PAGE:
Peter Kofinas, professor of bioengineering at the University of Maryland’s A. James Clark School of Engineering, is using a new technology to develop a “sponge” that could filter everything from viruses to drugs to excess sugar from blood, in a fashion similar to dialysis.
The virus sponge is based on a technology called molecular imprinting. In molecular imprinting, researchers stamp a molecule’s shape into a substance (in this case, a hydrogel–a sponge-like material). When the specific molecule filters through the hydrogel, it fits in the imprint hole and is trapped.
The research group of Peter Kofinas, a professor in the Clark School’s Fischell Department of Bioengineering, is the first to apply molecular imprinting to the capture of viruses, and to show that this approach is possible using an inexpensive hydrogel.
“This new technology could be integrated into hospitals and healthcare centers at minimal cost,” according to Kofinas. Modifying existing dialysis machines to include the virus sponge technology would be relatively simple, he said.
“This virus removal device can be used the same way as a kidney dialysis machine,” Kofinas continued. “If you have a viral infection, you can go to the hospital and have your blood cleaned of that virus.”
While a new vaccine must be developed each year for the strain of influenza that is expected to be the most potent, a hydrogel can be imprinted as a universal filter for all flu strains. However, to achieve better performance, a hydrogel filter can also be produced to catch a particular strain of the virus.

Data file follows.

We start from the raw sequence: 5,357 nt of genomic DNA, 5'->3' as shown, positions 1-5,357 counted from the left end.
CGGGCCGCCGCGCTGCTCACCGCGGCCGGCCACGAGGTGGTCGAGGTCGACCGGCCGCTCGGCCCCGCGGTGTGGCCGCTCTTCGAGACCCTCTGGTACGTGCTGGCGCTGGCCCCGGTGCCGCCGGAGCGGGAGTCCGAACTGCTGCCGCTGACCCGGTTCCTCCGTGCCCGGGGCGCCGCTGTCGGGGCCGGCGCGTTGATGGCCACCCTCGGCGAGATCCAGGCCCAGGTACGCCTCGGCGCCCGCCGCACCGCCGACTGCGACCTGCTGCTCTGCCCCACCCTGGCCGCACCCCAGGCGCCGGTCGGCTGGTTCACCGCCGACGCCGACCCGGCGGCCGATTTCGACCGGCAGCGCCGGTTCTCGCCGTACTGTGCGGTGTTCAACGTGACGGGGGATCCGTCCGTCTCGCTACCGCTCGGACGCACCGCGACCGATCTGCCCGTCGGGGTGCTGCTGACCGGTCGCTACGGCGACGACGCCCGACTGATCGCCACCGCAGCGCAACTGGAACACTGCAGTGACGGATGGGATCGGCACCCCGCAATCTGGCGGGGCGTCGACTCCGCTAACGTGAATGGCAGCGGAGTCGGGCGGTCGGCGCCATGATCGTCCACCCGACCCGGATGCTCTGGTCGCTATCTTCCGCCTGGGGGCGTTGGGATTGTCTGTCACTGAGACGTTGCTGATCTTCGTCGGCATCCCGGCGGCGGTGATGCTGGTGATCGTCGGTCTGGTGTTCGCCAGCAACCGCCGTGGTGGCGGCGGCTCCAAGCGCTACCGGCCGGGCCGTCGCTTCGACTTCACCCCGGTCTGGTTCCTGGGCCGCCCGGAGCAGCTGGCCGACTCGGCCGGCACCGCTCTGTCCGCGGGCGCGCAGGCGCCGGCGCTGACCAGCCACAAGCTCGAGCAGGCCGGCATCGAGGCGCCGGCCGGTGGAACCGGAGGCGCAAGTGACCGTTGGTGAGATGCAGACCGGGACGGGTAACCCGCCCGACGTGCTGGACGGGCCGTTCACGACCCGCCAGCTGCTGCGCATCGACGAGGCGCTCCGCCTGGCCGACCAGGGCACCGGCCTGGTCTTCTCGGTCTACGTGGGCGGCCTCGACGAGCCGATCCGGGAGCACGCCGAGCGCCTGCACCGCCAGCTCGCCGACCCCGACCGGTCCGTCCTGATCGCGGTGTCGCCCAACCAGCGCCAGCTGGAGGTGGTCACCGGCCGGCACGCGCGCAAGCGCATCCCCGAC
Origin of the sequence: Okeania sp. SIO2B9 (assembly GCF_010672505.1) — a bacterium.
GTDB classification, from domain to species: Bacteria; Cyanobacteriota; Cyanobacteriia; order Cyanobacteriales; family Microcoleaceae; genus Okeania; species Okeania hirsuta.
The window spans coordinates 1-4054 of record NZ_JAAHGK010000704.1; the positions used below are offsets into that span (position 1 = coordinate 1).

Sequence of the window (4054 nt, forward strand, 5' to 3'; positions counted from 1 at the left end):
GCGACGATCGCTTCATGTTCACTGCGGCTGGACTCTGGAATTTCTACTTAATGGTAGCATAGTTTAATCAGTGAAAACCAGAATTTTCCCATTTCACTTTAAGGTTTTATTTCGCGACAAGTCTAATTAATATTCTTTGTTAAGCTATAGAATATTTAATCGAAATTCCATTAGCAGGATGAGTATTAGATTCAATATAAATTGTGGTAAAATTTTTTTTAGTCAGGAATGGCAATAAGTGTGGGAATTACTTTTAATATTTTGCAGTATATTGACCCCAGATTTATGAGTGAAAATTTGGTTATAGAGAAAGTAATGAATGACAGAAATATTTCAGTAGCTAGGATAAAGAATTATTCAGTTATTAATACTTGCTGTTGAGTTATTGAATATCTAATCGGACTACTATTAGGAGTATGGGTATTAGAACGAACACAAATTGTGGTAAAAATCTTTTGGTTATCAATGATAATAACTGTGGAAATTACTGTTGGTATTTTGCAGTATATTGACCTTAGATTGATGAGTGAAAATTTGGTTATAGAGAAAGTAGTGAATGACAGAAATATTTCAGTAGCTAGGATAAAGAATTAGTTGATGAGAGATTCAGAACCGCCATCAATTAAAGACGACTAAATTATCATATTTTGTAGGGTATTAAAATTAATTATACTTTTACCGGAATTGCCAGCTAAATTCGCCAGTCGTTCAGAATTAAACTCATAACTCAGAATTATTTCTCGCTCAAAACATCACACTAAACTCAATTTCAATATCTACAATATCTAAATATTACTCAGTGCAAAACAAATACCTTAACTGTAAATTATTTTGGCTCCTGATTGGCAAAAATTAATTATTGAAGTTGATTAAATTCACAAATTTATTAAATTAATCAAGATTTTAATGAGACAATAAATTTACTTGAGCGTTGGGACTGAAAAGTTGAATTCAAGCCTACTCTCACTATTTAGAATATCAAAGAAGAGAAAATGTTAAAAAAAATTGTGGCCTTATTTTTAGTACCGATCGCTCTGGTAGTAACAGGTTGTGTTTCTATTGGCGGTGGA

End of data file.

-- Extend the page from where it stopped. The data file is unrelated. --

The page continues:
The molecular imprinting process has many applications beyond trapping viruses.
“Applying the technology to a drug or food additive could contribute to the dietary freedom of those who suffer from type II diabetes,” Kofinas said.
A pill containing the hydrogels could be developed to remove excess sugars when taken with food, thus helping diabetics regulate their diet, Kofinas explained. The hydrogels would work within the small intestine to remove glucose prior to absorption into the blood stream.
Drug manufacturers could use the hydrogel filters in vaccine production. Pharmaceutical companies use viruses to create the vaccines that fight them. Hydrogels could be used to strip the virus out of the finished medicationâ€”a process that is currently very time-consuming and expensive.
Another potential application is to use the material as a filter in masks for those needing protection in case of biological warfare or other harmful biological agent exposure.